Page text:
# [time-nuts] Water on Enceladus - What does this imply about NASA'a ability to measure frequency?

Fri Apr 4 12:01:37 EDT 2014

```On 4/4/14 5:01 AM, Dr. David Kirkby wrote:
> On 4 Apr 2014 08:55, "Tom Knox" <actast at hotmail.com> wrote:
>>
>>   90 microns  is approx a freq res of about 1 x 3.66 -12
>>
>> Thomas Knox
>
> Since the Doppler shift is prortional to the frequency,  I can't see how
> one can determine the absolute frequency.
>
> But given light travels at 3e8 m/s and they can resolve 9e-5 m/s, I would
> have thought that the frequency resolution needed was  9e-5/3e8=3e-13. We
> are differing by more than a factor of 10.
>
>
It's actually even more tricky, if you think about it, because what you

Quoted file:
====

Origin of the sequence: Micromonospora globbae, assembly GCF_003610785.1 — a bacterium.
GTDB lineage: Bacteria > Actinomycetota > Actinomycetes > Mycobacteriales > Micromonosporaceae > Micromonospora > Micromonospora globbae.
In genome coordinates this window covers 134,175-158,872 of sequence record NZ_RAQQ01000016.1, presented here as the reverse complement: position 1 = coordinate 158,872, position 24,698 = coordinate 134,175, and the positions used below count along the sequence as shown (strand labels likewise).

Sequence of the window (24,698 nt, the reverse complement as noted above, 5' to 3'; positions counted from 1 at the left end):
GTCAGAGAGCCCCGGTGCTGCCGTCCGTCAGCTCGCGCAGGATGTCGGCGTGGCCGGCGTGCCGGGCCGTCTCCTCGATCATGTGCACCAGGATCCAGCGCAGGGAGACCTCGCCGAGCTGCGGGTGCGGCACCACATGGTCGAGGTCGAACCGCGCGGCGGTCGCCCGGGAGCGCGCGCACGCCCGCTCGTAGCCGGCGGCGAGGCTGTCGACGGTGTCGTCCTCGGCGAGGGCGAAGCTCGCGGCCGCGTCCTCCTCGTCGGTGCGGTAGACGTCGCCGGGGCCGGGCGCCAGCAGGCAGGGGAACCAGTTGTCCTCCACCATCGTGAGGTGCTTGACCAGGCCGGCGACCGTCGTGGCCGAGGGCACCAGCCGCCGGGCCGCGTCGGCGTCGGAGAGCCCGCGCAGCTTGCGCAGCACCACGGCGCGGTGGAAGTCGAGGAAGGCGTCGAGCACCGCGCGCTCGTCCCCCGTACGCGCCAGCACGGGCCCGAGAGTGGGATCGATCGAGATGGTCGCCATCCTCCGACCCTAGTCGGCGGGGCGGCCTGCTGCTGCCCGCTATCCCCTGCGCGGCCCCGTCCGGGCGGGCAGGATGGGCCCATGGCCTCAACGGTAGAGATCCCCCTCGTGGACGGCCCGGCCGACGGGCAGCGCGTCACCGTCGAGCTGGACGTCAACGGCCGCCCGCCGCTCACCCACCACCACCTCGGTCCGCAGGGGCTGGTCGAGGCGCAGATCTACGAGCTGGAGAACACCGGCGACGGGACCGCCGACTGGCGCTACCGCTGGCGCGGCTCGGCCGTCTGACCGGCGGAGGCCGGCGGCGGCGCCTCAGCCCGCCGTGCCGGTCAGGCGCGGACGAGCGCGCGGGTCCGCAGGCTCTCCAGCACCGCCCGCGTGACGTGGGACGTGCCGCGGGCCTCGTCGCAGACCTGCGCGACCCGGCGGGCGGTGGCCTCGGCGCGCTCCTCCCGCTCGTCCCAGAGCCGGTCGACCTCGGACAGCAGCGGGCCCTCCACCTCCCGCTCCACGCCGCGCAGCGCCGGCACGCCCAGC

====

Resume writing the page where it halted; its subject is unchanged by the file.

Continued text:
are really doing is making the measurement over some time period, and
the path length of signal is continuously varying during that time.

Not only is Cassini doing it's flyby of Enceladus (and you're looking
for small deviations in trajectory from those due to an idealized point
source masses), but you've also got your ground stations on Earth moving
due to planetary motion, daily rotation, as well as things like solid
earth tides moving the DSN station up and down by tens of cm during the
measurements.

Gravity science in deep space is a very time-nutty activity.. it's
basically finding all the various sources of change, modeling them, and
driving the uncertainties as low as possible.

They use a collocated radiometer to compensate for the extra delay of
the atmosphere of earth.  JPL has all those folks computing earth
rotation models, and that figures in (hey, you need to know the
rotational velocity of earth pretty accurately, to take that out of the
equation).

The folks who do this spend a lot of time looking at "residuals" plots
and trying to make them look like a flat line of zero width.
```